A mentally unstable Vietnam war veteran works as a night-time taxi driver in New York City where the perceived decadence and sleaze feeds his urge for violent action, attempting to save a preadolescent prostitute in the process.
Robert De Niro,
JJ 'Jake' Gittes is a private detective who seems to specialize in matrimonial cases. He is hired by Evelyn Mulwray when she suspects her husband Hollis, builder of the city's water supply system, of having an affair. Gittes does what he does best and photographs him with a young girl but in the ensuing scandal, it seems he was hired by an impersonator and not the real Mrs. Mulwray. When Mr. Mulwray is found dead, Jake is plunged into a complex web of deceit involving murder, incest and municipal corruption all related to the city's water supply. Written by
The haunting trumpet solos are by respected Hollywood studio musician, Uan Rasey. See more »
When Jake is in the barbershop and has an argument with a banker he gets out of his chair to get in the banker's face. When he returns to his chair you can clearly see a reflection of a boom mic in the window in the background. See more »
All right, Curly. Enough's enough. You can't eat the Venetian blinds. I just had them installed on Wednesday.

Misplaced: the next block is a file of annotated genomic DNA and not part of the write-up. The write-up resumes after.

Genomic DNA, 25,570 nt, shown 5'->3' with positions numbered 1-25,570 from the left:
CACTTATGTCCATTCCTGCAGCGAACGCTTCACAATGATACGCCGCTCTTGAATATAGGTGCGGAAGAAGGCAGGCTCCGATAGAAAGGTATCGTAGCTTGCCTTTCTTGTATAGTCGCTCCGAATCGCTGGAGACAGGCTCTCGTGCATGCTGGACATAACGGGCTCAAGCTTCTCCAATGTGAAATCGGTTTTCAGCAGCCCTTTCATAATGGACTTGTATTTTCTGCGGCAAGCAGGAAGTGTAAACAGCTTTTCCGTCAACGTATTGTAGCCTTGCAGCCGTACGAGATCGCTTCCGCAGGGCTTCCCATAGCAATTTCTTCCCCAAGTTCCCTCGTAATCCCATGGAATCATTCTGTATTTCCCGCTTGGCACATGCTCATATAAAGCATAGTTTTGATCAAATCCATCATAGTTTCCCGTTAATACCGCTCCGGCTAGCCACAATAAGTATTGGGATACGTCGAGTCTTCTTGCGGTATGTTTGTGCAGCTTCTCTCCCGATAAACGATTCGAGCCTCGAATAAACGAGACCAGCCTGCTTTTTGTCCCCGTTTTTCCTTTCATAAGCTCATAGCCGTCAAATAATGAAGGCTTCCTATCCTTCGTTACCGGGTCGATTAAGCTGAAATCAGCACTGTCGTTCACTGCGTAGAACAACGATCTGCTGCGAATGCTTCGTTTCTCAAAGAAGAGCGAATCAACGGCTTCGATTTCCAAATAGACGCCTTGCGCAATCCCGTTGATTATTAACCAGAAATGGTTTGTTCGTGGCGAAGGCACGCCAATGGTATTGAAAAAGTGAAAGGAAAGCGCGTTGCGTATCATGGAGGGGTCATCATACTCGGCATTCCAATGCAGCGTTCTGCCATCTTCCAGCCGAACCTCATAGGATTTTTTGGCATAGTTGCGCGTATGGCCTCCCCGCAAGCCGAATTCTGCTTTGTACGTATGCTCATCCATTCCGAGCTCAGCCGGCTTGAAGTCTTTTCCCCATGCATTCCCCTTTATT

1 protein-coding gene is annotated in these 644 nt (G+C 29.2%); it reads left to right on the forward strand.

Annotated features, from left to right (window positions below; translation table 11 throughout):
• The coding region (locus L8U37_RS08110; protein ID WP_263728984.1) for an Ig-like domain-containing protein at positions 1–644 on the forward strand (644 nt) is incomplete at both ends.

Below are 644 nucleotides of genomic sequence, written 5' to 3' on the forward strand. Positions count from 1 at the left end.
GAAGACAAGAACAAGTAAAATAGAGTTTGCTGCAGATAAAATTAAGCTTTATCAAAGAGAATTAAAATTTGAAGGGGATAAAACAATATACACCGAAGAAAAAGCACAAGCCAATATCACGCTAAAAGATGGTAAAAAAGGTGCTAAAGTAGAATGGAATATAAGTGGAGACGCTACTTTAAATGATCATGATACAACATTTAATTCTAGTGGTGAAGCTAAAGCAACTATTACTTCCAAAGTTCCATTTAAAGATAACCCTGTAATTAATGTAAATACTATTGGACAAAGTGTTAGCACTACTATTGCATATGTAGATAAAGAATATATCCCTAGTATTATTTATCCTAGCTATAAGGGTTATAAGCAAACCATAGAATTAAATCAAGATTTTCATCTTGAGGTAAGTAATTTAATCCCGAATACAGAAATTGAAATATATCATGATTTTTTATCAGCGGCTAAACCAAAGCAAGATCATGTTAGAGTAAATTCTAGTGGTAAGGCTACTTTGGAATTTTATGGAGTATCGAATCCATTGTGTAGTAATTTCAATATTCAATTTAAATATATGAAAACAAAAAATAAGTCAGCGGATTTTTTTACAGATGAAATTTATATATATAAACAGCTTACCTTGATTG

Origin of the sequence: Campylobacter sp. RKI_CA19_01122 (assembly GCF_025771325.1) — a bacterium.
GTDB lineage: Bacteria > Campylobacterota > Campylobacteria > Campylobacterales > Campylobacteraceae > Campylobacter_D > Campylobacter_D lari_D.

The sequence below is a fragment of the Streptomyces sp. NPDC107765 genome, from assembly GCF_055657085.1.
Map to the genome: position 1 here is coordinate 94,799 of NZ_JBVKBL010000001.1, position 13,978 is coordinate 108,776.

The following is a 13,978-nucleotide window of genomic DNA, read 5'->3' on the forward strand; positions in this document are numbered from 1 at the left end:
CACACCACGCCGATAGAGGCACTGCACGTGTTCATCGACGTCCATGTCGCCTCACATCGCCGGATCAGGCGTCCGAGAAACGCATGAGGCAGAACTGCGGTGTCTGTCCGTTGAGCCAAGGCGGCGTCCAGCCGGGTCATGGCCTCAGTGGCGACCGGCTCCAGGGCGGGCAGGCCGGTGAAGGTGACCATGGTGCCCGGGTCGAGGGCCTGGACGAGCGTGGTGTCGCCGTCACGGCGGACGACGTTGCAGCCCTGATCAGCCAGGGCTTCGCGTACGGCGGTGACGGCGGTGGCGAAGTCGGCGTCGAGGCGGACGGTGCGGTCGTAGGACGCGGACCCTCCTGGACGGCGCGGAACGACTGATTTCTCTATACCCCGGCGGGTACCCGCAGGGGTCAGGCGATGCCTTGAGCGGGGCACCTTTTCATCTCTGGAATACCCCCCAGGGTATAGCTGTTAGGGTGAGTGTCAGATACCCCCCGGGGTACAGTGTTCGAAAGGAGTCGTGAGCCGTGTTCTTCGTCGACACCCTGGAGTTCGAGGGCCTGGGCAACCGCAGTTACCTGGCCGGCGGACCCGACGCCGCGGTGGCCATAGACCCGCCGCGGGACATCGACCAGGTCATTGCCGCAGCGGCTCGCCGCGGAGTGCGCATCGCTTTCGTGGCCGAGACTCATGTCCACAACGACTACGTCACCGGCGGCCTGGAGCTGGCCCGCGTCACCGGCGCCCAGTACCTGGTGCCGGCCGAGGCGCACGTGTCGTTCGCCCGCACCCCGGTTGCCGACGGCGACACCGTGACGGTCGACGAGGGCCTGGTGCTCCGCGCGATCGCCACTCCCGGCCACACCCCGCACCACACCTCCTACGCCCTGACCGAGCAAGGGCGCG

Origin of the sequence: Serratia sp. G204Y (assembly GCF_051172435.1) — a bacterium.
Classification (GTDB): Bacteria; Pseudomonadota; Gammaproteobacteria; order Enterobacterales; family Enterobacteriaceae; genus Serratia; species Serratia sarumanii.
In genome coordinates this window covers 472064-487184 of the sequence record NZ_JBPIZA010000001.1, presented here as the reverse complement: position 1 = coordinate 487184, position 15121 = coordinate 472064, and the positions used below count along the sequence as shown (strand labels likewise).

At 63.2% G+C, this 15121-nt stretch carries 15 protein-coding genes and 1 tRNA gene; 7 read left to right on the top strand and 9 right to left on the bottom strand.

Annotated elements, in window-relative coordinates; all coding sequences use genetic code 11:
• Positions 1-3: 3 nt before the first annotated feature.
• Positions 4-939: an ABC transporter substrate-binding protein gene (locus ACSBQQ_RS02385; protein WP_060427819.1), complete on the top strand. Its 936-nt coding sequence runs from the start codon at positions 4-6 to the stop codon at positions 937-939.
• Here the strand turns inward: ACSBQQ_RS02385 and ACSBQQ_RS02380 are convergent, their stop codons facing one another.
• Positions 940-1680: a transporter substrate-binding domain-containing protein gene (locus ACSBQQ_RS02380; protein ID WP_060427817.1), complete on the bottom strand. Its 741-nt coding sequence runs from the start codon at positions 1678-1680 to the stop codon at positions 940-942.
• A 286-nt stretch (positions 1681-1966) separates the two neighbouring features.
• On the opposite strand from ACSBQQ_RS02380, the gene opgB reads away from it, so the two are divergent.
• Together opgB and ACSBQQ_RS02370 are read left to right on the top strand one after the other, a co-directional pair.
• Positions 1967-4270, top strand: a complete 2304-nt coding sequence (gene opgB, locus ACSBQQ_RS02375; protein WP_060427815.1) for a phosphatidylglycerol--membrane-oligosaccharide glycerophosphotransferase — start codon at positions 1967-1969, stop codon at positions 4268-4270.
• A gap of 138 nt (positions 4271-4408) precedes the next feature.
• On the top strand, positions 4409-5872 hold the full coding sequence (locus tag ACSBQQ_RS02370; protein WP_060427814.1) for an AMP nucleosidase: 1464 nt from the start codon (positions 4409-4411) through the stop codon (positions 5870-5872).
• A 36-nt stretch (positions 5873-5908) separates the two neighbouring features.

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A film about LA and water set in the l930's during a drought with a dark incestuous subplot and some stunning performances by Faye Dunaway and Jack Nicholson, and superb cinematography that seemed to capture the essence of LA. Directed by Roman Polanski, who makes a terrific cameo appearance as a switchblade wielding heavy, and using the considerable acting talents of John Huston as a ruthless and perverted landowner. Read Cadillac Desert to know about LA's water grab but see Chinatown for its brilliant allegory of water and corruption, both public and private. The direction, the screenplay, the acting, the photography, and the soundtrack combine to make a convincing and atmospheric picture. The crushing ending is just so much more icing on the cake.
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